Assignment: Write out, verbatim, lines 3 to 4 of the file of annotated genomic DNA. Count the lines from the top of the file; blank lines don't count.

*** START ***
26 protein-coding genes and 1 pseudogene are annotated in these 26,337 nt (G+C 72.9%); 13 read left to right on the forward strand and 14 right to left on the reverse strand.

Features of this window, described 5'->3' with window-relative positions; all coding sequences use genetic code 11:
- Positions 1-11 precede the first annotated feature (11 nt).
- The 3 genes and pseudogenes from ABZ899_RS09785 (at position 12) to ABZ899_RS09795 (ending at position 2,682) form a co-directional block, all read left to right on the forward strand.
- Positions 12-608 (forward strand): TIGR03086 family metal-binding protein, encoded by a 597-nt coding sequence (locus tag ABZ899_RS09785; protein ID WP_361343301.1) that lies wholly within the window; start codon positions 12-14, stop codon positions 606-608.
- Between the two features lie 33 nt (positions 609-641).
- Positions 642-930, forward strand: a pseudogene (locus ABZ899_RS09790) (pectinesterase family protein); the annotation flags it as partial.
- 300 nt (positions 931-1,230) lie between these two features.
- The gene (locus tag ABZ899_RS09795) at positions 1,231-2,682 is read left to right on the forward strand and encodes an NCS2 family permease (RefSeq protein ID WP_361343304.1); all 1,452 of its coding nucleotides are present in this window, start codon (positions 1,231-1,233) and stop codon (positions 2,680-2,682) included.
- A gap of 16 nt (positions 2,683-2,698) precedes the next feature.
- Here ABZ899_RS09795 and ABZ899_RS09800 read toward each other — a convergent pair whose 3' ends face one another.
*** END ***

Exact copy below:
- Positions 1-11 precede the first annotated feature (11 nt).
- The 3 genes and pseudogenes from ABZ899_RS09785 (at position 12) to ABZ899_RS09795 (ending at position 2,682) form a co-directional block, all read left to right on the forward strand.